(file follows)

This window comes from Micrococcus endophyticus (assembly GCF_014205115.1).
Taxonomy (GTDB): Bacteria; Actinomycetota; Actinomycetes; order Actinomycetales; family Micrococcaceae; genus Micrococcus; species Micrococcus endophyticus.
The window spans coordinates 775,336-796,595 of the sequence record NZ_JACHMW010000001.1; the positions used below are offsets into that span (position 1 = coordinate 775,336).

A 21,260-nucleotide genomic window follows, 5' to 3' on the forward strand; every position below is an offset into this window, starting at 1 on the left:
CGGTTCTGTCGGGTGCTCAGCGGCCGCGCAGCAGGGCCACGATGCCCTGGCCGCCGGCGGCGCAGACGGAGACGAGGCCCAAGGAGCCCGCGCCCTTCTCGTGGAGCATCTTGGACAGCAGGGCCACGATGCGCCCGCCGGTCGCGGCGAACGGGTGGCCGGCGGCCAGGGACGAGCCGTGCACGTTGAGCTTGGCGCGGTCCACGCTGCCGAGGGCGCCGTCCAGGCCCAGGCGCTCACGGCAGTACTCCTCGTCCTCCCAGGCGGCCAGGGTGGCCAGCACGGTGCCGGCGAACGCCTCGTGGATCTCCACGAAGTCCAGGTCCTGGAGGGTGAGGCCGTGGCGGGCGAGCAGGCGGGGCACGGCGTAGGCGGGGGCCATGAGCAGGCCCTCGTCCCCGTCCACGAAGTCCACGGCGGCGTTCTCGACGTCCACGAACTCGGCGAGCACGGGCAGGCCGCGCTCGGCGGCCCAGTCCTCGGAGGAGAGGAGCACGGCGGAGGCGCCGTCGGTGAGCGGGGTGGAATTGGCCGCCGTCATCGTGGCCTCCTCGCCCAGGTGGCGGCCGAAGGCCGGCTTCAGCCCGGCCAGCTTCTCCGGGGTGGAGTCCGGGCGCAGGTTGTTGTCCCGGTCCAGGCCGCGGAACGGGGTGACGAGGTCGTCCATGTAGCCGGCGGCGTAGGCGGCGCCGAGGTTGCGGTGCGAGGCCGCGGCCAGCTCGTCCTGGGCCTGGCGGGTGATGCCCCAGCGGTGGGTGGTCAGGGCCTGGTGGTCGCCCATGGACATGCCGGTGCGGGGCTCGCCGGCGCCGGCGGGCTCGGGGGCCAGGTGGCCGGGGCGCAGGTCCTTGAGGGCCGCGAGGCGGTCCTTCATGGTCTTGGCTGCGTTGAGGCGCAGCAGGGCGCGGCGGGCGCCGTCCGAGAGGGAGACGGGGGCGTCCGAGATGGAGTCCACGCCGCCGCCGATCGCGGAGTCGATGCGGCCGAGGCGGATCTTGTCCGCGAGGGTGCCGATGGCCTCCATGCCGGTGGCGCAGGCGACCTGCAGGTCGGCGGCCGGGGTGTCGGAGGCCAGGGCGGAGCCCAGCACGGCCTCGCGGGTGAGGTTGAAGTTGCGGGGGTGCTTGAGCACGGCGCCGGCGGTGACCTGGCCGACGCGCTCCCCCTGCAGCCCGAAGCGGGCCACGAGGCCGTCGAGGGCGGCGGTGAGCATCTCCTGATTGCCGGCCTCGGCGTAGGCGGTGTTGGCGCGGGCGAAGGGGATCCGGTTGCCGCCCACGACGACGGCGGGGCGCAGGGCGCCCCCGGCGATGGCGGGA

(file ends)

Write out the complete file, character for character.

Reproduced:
This window comes from Micrococcus endophyticus (assembly GCF_014205115.1).
Taxonomy (GTDB): Bacteria; Actinomycetota; Actinomycetes; order Actinomycetales; family Micrococcaceae; genus Micrococcus; species Micrococcus endophyticus.
The window spans coordinates 775,336-796,595 of the sequence record NZ_JACHMW010000001.1; the positions used below are offsets into that span (position 1 = coordinate 775,336).

A 21,260-nucleotide genomic window follows, 5' to 3' on the forward strand; every position below is an offset into this window, starting at 1 on the left:
CGGTTCTGTCGGGTGCTCAGCGGCCGCGCAGCAGGGCCACGATGCCCTGGCCGCCGGCGGCGCAGACGGAGACGAGGCCCAAGGAGCCCGCGCCCTTCTCGTGGAGCATCTTGGACAGCAGGGCCACGATGCGCCCGCCGGTCGCGGCGAACGGGTGGCCGGCGGCCAGGGACGAGCCGTGCACGTTGAGCTTGGCGCGGTCCACGCTGCCGAGGGCGCCGTCCAGGCCCAGGCGCTCACGGCAGTACTCCTCGTCCTCCCAGGCGGCCAGGGTGGCCAGCACGGTGCCGGCGAACGCCTCGTGGATCTCCACGAAGTCCAGGTCCTGGAGGGTGAGGCCGTGGCGGGCGAGCAGGCGGGGCACGGCGTAGGCGGGGGCCATGAGCAGGCCCTCGTCCCCGTCCACGAAGTCCACGGCGGCGTTCTCGACGTCCACGAACTCGGCGAGCACGGGCAGGCCGCGCTCGGCGGCCCAGTCCTCGGAGGAGAGGAGCACGGCGGAGGCGCCGTCGGTGAGCGGGGTGGAATTGGCCGCCGTCATCGTGGCCTCCTCGCCCAGGTGGCGGCCGAAGGCCGGCTTCAGCCCGGCCAGCTTCTCCGGGGTGGAGTCCGGGCGCAGGTTGTTGTCCCGGTCCAGGCCGCGGAACGGGGTGACGAGGTCGTCCATGTAGCCGGCGGCGTAGGCGGCGCCGAGGTTGCGGTGCGAGGCCGCGGCCAGCTCGTCCTGGGCCTGGCGGGTGATGCCCCAGCGGTGGGTGGTCAGGGCCTGGTGGTCGCCCATGGACATGCCGGTGCGGGGCTCGCCGGCGCCGGCGGGCTCGGGGGCCAGGTGGCCGGGGCGCAGGTCCTTGAGGGCCGCGAGGCGGTCCTTCATGGTCTTGGCTGCGTTGAGGCGCAGCAGGGCGCGGCGGGCGCCGTCCGAGAGGGAGACGGGGGCGTCCGAGATGGAGTCCACGCCGCCGCCGATCGCGGAGTCGATGCGGCCGAGGCGGATCTTGTCCGCGAGGGTGCCGATGGCCTCCATGCCGGTGGCGCAGGCGACCTGCAGGTCGGCGGCCGGGGTGTCGGAGGCCAGGGCGGAGCCCAGCACGGCCTCGCGGGTGAGGTTGAAGTTGCGGGGGTGCTTGAGCACGGCGCCGGCGGTGACCTGGCCGACGCGCTCCCCCTGCAGCCCGAAGCGGGCCACGAGGCCGTCGAGGGCGGCGGTGAGCATCTCCTGATTGCCGGCCTCGGCGTAGGCGGTGTTGGCGCGGGCGAAGGGGATCCGGTTGCCGCCCACGACGACGGCGGGGCGCAGGGCGCCCCCGGCGATGGCGGGA